How to write Facebook ads that scream out for attention and convert cold leads

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Most ad copy you see in the newsfeed lacks any real emotional pull.  It’s why most Facebook ads feel so functional and generic.  

It’s also why many advertisers complain that Facebook advertising doesn’t work.  And the low price leads they were expecting fail to materialise.

One reason is that most ads are written by media buyers or ads managers.  For years, they’ve been spoiled by Facebook’s laser-like targeting and relatively low advertising costs.  Their creative is practically an afterthought because great copy and imagery wasn’t always necessary to attract clicks and sales.

With the roll-out of Apple’s new operating system, all that’s about to change.  Data-driven audience and ad optimisation will be much less effective, which means advertisers need to do a better job of creating an emotional hook to capture new leads.

What is a hook?

The hook is the central idea of your ad.  It draws prospects in by triggering an emotional response.

A great hook needs to generate some kind of visceral emotional response in order to be effective.  It could be anger, joy, frustration, sadness.  It really doesn’t matter what emotion you hit, as long as you hit something that’s relevant to your avatar.  It can relate to a fear they want to escape or a desire they want to move towards.

To be effective, your hook needs to speak to the deepest fears and unspoken desires of your audience.  It also needs to be placed right at the start of your ad, so it sucks the reader in and makes them keep reading deeper into your ad.

Here are some examples of great hooks that trigger an emotional response:

“I could see it in my wife’s eyes… even though she never said anything to me. The fire was out. Nothing. Not even a spark left to rekindle the flame.”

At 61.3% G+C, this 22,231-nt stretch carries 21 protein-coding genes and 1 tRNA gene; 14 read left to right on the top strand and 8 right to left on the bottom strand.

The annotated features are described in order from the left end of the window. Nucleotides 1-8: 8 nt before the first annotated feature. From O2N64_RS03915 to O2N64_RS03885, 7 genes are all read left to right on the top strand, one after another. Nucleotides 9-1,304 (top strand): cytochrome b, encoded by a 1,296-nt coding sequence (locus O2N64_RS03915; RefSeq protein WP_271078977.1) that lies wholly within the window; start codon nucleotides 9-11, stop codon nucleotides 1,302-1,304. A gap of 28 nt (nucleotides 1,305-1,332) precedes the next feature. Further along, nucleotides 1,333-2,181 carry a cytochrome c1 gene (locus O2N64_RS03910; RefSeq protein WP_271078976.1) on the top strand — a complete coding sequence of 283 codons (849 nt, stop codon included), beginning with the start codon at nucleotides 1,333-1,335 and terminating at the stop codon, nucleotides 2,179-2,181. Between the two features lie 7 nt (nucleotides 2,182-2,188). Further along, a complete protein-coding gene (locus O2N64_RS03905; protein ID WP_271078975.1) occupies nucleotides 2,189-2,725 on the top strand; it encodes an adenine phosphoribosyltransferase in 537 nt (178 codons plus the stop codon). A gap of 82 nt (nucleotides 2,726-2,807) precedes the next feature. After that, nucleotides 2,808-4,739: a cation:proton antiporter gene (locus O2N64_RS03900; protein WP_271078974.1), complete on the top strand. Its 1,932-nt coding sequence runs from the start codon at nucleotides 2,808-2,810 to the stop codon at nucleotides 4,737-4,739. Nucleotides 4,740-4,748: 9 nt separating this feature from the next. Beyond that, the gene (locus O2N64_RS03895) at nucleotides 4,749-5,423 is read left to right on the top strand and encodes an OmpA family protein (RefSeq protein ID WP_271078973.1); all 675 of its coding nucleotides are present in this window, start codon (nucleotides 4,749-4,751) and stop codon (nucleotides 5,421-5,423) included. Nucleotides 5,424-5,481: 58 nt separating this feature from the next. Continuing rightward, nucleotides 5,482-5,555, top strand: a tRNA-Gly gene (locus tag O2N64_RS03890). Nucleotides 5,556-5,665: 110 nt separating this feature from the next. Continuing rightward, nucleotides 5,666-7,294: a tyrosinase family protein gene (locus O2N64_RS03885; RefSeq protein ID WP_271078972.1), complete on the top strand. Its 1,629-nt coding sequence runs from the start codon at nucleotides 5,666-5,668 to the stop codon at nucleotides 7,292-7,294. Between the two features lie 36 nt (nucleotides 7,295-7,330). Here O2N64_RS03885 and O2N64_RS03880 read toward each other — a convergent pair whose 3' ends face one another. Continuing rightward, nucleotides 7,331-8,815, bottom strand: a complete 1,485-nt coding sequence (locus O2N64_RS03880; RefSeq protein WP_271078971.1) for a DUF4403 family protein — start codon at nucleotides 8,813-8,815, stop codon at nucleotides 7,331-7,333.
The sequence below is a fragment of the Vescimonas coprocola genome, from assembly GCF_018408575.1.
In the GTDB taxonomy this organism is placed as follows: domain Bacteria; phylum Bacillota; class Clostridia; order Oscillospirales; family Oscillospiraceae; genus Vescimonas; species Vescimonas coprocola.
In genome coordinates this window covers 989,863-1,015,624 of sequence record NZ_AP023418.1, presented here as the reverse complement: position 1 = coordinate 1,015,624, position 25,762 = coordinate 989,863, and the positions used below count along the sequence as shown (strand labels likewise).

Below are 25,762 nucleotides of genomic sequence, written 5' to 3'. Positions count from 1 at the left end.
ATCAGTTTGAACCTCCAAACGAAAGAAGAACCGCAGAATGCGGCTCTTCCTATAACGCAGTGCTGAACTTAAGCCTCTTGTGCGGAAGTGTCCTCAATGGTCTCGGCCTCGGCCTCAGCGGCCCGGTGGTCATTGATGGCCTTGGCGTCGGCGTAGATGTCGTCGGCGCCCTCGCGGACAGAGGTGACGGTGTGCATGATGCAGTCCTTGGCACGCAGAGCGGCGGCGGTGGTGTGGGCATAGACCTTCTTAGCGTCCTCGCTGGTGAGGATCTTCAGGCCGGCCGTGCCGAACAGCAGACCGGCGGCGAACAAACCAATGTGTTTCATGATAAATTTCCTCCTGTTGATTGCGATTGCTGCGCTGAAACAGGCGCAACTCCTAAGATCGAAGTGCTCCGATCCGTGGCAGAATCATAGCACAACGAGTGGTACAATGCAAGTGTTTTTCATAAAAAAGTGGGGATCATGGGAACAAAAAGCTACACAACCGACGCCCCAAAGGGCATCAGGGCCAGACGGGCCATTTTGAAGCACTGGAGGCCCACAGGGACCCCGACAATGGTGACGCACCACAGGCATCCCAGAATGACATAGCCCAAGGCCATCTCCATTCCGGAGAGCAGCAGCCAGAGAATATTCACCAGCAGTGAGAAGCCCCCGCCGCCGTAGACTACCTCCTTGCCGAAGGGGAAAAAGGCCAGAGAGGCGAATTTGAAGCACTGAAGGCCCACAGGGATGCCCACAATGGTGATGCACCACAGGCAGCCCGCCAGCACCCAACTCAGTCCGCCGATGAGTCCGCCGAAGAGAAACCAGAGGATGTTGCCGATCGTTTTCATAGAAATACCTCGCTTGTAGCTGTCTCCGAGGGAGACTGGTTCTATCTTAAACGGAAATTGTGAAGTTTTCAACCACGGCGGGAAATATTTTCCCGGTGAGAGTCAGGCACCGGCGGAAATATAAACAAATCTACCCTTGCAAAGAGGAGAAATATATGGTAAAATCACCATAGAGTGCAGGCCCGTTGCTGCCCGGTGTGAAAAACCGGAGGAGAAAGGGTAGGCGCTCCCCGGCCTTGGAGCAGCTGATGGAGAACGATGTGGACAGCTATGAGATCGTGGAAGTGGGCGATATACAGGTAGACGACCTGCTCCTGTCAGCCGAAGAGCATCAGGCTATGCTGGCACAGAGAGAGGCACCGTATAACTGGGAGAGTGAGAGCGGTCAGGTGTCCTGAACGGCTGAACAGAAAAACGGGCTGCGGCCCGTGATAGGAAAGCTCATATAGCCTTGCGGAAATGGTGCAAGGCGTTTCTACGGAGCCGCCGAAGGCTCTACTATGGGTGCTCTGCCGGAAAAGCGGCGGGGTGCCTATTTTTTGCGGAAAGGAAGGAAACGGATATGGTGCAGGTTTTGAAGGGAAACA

“I can’t blame her. Look at me. Here I was, a little boy in a grown man’s body.”

Ouch.

This ad copy is from a men’s personal development programme.  It targets married entrepreneurs whose businesses are thriving, but whose marriages may be on the rocks.  You can see how those first lines of copy really dig in the knife and speak to the avatar’s unspoken pain.

💭 Did you know the “Recommended Daily Allowance” was developed during World War II food rationing era? 📈

That means, what is “recommended” is just “survival” level nutrition… not “optimal” level nutrition.

This ad copy is for an optimal health multi-vitamin.  It hooks the reader in by presenting a little-known but fascinating piece of information.  It’s highly relevant to the avatar and makes them question their assumptions about nutrition. 

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Why do hooks matter? 

When you read an ad without an emotional hook, it feels flat.  Often, Facebook ads leap straight in and present an offer without pulling the reader in or tugging at their heart strings.

Like these examples: 

“Want to create a pop-up product that’s easy to sell, easy to create and even easier to consume? This course teaches you all of what you need to know, and none of what you don’t.”

“Want farm fresh shellfish?  It’s simple.  We’ll harvest your order and deliver overnight.  It doesn’t get fresher than that.”

These ads lack deep emotional appeal.  While they may generate some clicks from warmer audiences, it’s unlikely a stone cold audience will resonate with the copy or be excited enough to keep reading.

Which is precisely what happens when your copy is a hook-free zone.  Cold audiences will simply scroll on by and move on to the next cat video that shows up in their newsfeed. (Cats are cute. They elicit joy. And hookless ads can’t compete).

How to generate a killer hook

Now you know what a hook is and why it matters, you’re probably wondering how the hell to generate a hook that sucks in prospects like a barnacle with lip implants.

The reality is, there is no magical hook wand.  It’s a question of testing multiple ideas to see what resonates and doubling down on the hooks that work.

But, before you test, you’re going to want to focus on a handful of ideas you THINK might work, based on what you already know about your market and your product.

Here’s the process I go through to generate hook ideas:

Step 1 – Do the chuffing research 

If you’ve read any of my recent blogs, you might notice a theme.  Research is something that will come up again and again and again.